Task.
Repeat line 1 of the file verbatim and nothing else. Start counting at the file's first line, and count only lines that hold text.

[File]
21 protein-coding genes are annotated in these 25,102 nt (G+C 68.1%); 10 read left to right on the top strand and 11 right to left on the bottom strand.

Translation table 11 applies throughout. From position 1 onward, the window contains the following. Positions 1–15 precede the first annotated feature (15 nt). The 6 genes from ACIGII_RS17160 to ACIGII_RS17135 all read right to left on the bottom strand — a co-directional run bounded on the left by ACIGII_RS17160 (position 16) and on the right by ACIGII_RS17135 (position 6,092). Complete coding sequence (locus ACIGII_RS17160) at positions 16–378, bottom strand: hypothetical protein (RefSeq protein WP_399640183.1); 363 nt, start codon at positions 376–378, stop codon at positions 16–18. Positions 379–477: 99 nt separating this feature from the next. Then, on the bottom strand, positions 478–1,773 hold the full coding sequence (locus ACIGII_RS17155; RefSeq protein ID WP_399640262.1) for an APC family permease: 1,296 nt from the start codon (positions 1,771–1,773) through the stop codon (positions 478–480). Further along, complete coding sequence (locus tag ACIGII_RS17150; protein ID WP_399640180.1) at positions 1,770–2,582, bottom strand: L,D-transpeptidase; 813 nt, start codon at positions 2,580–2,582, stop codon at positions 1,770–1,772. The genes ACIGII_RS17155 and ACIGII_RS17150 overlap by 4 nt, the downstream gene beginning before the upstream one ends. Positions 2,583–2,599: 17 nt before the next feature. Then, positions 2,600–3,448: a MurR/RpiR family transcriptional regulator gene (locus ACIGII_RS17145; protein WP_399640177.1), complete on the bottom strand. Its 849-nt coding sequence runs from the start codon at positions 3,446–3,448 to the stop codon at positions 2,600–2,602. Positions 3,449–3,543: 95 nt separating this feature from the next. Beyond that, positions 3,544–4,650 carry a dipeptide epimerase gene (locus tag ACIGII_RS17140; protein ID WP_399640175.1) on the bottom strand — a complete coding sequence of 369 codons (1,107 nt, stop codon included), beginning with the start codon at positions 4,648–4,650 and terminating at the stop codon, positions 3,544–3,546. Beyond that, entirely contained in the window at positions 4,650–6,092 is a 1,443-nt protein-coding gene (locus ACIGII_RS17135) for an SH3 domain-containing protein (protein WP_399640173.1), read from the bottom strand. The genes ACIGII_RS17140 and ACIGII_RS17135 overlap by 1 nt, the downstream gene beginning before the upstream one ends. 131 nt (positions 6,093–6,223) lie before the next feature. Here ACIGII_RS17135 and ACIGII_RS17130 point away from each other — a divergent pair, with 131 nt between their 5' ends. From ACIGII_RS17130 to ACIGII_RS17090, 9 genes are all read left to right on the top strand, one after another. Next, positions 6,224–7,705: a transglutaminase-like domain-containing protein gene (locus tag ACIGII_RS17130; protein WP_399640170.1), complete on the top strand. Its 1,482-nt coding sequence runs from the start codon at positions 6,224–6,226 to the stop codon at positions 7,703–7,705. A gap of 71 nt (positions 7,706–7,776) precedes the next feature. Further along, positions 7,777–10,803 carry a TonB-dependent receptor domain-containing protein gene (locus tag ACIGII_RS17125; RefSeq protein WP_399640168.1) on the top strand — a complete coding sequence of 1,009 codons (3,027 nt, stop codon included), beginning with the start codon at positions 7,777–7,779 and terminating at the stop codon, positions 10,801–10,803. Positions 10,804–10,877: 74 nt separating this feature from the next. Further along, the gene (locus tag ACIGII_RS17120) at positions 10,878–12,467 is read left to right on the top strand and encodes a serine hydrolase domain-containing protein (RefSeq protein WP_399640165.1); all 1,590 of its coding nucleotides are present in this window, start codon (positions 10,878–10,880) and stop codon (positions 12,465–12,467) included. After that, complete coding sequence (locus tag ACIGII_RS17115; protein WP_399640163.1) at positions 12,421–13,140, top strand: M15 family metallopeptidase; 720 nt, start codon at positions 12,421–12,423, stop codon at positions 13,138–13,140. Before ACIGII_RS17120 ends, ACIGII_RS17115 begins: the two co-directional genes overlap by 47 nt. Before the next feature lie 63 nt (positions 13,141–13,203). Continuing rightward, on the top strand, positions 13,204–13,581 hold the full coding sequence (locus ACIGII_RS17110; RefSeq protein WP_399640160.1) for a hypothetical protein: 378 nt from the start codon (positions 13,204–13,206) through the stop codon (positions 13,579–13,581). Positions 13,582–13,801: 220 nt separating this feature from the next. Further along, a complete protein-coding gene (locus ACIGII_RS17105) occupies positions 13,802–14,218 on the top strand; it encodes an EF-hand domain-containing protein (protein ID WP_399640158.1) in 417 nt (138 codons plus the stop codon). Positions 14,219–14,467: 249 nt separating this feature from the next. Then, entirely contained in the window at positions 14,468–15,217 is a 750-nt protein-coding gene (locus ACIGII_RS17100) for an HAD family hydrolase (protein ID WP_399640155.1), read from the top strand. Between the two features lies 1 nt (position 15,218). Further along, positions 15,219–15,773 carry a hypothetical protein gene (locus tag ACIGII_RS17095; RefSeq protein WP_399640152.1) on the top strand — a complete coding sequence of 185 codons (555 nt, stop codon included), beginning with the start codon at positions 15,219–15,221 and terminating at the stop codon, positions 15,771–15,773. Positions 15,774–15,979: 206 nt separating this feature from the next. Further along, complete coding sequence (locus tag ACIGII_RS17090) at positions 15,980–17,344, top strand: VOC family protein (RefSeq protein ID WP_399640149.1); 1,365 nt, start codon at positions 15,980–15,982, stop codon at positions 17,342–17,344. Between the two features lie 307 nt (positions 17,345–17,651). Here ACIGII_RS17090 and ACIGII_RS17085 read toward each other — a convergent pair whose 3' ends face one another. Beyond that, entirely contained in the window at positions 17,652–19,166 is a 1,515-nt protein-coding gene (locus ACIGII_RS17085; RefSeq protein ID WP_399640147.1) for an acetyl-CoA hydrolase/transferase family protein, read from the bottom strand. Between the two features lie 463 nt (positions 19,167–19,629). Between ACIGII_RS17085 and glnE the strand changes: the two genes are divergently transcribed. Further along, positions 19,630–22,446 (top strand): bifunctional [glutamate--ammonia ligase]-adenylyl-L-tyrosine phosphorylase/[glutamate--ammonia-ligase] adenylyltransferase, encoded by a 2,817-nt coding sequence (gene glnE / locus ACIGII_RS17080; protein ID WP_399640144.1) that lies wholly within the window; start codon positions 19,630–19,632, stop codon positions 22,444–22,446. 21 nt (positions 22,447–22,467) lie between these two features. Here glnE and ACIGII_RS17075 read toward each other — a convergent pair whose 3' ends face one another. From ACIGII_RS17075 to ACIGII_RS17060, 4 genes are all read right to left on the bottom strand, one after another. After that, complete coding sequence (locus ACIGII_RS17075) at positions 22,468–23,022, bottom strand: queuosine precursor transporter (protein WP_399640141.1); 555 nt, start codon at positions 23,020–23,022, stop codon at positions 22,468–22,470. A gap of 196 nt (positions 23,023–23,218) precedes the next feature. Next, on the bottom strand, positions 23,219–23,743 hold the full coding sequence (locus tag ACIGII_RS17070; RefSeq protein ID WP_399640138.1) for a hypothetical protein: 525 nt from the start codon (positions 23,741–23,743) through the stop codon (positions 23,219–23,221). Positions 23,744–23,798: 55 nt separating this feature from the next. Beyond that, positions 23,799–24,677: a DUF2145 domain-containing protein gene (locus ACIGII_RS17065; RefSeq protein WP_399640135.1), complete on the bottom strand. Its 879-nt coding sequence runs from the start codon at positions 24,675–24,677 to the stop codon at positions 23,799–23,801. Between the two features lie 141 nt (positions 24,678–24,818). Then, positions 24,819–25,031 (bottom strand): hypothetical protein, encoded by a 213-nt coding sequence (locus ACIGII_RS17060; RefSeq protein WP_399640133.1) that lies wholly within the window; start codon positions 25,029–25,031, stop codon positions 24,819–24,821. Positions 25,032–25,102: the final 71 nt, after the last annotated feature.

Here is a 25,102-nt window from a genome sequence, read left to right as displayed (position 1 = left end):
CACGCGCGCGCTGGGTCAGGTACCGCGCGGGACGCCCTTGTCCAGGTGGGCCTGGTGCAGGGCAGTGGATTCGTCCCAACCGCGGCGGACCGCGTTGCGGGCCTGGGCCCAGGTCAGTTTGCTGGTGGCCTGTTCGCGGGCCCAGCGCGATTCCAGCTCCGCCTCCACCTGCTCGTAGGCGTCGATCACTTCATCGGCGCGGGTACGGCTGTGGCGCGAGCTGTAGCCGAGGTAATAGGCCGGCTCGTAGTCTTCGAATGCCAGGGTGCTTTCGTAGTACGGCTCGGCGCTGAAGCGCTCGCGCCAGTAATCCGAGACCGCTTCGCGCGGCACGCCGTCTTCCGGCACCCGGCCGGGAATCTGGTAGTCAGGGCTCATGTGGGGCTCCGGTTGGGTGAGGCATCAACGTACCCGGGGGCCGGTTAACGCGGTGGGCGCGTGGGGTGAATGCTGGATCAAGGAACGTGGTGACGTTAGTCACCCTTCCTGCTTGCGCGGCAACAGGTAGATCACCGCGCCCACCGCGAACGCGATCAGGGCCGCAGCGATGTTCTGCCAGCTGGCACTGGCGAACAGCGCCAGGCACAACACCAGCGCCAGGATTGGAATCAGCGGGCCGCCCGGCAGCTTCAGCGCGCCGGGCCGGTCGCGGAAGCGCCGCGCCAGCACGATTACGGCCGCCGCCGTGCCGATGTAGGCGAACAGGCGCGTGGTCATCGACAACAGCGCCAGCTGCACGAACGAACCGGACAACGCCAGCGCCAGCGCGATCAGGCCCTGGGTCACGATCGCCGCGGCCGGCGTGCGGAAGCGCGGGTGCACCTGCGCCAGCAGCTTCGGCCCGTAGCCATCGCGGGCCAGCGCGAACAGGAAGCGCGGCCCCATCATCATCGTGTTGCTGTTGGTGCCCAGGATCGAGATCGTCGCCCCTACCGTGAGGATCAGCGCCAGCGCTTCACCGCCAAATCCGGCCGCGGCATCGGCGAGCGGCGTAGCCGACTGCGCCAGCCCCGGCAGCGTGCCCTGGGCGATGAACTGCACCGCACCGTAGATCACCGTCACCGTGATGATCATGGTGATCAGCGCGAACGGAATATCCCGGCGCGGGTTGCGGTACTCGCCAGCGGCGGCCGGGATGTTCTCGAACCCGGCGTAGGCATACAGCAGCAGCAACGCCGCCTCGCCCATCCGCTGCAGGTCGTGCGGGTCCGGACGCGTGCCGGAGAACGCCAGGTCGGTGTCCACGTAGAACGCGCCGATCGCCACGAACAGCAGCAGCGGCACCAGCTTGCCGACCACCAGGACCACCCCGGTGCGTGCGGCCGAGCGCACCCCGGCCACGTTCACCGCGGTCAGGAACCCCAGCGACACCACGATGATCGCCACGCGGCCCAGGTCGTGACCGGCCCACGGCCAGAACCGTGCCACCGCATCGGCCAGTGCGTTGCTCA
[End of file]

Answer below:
21 protein-coding genes are annotated in these 25,102 nt (G+C 68.1%); 10 read left to right on the top strand and 11 right to left on the bottom strand.